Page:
Hi Rene,

Thank you so much for you lessons.
I complete my CCNA in April and i want to start CCNP but first i want to gain experience.
I work in Network but more LAN so even if i think its better gain experience, i think i need to focus in study with book or in this site or i never will get the knowledge to get the CCNP.
What do you think is the better aproach to CCNP?
I agre with you to do first the ROUTE, my question is there are a minimum time of experience (Labor) to aim to CCNP or i can start right way?
I have 2 years of academic ,netacad and 10 months of working in area.
Thanks for yourpassion in teaching, i definitely will stick you networklessons in my path.

Hello Bruno.

It’s great to hear that you too have a passion for networking.

I can tell you from my experience with CCNA and CCNP that waiting to gain experience in a working environment to be able to more successfully complete my CCNP was of limited value. This is because the CCNP topics are very broad. No matter what kind of job you have in networking, you will never cover the broad range of topics that exist in CCNP. My suggestion to you is to start studying immediately, do as many labs as possible, and when you’re ready, go for it.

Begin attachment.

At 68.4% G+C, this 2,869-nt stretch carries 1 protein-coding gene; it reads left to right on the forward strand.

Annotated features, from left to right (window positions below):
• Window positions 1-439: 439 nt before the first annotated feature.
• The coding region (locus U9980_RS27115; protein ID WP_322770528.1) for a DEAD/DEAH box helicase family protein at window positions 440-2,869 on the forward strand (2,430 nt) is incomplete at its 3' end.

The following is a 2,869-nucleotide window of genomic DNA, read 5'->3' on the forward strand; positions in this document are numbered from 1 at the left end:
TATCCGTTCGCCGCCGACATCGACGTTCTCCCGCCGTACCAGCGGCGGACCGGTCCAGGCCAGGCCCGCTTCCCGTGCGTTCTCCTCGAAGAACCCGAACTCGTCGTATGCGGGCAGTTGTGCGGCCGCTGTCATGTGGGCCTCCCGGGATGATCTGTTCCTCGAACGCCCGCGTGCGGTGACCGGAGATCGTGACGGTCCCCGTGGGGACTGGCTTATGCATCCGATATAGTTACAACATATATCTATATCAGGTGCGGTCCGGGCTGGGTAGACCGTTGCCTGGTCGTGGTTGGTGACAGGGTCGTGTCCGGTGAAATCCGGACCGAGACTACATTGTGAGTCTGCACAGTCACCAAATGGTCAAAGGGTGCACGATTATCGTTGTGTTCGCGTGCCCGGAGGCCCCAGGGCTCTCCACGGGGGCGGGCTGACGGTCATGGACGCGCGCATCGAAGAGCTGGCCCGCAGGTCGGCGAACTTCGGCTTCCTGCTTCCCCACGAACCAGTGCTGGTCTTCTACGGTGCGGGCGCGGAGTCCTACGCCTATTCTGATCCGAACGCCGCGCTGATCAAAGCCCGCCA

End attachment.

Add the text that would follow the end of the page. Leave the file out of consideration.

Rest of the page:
I hope this has been helpful for you!


Hi Rene,

It would be really helpful if you post lessons about isis protocol.
your way of explanation is really simple to understand.

Dear Rene,

I am confused why we need OSPF Area 0 and why should all the other Areas be connected with Area 0? Can you please explain?


The short answer: To prevent loops when dealing with multi-area topologies.

The longer answer: